Some shamans say you don’t really need visions for a healing to take place with San Pedro. They have a point, but I still think they are important, because as well as the healing people need to know they have been healed. When the visions come they can feel it, then they understand it is real and pay attention to what they are shown… about how to protect themselves and stay well, or their place in the world and the beauty of their lives. Without the visions they can’t know this.
There are some other things to consider when preparing San Pedro. I only work with cactuses that have seven or nine spines because they produce the most gentle and beautiful brews. Those with six or eight spines are not so strong, while elevens and thirteens can be very intense but also sometimes dark. I never use either with patients.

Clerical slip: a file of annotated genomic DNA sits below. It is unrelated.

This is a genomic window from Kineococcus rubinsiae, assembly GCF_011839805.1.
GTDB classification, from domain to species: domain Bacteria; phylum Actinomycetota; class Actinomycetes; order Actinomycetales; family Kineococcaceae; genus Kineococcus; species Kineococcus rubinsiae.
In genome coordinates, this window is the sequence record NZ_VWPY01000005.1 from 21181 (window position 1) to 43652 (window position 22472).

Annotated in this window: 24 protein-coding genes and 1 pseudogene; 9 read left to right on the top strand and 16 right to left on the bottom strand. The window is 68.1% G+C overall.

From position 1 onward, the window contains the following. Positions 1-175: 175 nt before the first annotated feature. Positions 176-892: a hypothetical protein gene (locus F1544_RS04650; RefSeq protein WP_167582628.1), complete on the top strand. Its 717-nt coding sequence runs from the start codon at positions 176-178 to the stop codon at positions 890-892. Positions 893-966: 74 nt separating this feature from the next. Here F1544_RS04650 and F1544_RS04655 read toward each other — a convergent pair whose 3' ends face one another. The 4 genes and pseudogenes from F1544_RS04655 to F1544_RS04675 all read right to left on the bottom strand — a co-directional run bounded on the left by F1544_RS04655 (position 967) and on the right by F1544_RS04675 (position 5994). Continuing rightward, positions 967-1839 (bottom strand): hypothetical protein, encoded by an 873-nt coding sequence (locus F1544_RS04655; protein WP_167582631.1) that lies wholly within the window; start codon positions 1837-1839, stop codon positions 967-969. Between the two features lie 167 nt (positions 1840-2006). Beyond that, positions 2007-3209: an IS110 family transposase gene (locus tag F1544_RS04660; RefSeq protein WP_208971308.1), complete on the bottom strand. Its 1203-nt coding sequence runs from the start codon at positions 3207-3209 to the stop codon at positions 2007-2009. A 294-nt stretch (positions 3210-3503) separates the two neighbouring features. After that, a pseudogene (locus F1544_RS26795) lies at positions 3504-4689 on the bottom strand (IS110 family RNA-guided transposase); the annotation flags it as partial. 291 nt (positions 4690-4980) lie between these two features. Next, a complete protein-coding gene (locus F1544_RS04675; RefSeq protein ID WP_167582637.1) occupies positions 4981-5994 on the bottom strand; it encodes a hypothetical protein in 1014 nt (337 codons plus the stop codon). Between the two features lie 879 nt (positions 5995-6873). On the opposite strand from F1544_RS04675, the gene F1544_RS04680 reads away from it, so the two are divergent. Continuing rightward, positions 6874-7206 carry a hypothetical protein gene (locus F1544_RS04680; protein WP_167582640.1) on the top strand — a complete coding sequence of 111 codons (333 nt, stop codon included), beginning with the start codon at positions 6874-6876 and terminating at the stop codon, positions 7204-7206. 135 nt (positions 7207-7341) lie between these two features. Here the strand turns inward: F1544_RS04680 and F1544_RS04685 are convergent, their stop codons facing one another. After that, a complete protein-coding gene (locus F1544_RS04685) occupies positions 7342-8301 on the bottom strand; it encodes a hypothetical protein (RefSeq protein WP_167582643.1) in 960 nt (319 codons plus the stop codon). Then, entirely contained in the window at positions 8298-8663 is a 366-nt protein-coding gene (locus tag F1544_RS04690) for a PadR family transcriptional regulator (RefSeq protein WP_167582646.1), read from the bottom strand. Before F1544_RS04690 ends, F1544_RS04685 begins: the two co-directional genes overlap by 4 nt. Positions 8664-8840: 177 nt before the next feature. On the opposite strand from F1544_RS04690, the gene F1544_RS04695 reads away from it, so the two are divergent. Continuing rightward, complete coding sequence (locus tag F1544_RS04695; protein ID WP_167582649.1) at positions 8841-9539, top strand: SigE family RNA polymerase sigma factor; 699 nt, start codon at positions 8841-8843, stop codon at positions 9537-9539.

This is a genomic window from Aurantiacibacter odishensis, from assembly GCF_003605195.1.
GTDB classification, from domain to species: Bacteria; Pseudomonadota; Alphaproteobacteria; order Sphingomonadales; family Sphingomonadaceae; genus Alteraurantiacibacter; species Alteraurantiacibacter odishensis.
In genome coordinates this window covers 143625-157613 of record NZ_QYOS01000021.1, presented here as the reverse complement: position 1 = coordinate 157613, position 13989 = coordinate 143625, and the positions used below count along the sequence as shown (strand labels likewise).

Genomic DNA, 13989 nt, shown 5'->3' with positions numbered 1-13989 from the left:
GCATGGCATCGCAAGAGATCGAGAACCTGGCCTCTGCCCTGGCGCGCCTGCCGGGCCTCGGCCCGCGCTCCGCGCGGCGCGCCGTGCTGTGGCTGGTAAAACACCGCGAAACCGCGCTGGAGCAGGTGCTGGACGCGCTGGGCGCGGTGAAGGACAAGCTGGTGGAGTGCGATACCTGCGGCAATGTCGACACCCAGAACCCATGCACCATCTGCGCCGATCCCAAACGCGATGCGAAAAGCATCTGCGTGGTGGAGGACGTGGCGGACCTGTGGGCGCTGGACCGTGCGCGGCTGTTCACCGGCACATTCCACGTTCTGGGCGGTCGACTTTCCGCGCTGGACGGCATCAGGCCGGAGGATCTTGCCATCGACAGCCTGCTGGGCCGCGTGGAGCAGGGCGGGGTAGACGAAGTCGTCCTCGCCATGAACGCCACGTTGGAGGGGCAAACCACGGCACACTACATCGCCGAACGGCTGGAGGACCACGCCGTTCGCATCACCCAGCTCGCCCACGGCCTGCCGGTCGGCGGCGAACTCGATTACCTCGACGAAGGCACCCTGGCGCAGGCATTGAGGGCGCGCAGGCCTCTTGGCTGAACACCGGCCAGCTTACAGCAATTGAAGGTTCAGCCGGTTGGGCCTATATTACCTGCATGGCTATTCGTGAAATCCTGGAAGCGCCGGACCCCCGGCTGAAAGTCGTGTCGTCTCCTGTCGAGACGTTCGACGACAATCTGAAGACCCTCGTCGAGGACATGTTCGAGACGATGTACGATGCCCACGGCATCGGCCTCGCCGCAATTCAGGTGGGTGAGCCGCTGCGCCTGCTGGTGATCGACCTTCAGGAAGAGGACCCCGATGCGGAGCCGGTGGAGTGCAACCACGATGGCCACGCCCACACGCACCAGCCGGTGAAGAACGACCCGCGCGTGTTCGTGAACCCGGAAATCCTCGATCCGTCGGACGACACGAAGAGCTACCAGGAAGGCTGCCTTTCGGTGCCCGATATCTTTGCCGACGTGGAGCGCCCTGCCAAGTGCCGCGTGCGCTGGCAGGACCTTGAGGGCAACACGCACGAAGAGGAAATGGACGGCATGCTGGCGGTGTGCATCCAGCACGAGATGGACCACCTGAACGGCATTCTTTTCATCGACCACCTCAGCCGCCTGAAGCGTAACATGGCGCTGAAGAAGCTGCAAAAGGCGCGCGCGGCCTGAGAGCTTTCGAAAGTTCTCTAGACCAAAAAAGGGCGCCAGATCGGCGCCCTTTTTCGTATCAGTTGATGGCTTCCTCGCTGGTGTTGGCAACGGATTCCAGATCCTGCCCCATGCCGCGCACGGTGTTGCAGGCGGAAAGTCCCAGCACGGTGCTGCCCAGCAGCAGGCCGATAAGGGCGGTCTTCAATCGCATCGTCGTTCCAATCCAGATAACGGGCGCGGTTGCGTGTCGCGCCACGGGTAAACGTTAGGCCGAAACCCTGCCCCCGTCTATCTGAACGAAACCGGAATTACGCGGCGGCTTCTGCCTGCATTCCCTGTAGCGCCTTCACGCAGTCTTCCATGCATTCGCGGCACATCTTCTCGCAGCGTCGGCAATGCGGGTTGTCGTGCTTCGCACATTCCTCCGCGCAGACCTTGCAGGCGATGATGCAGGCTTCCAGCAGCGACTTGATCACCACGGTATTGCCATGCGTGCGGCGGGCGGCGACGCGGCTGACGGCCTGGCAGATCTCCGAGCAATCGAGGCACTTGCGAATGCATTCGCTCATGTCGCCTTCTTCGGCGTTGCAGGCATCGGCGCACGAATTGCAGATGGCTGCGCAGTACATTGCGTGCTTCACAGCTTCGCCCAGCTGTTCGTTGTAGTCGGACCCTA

Those with four spines are only ever used for exorcisms, and the patient and healer must both drink. You don’t ever want to try a San Pedro like this though. It is horrible and the visions take you straight to Hell.
While the cactus is cooking we often sing songs to it or offer our prayers that it will produce good healings. Every time we stir it we offer a new prayer, so maybe twenty prayers go into each bottle.
Sometimes the spirit of San Pedro shows up while we are cooking it too, in patterns on the surface of the water which tell us who will be coming to drink it and why. I have seen patterns in the form of ovaries, for example, complete in every detail; or hearts enclosed by circles. Then the next day a woman has arrived for help with a fertility problem and brought with her a man whose heart was closed to her dreams. In this way San Pedro can show us what people need before they even arrive.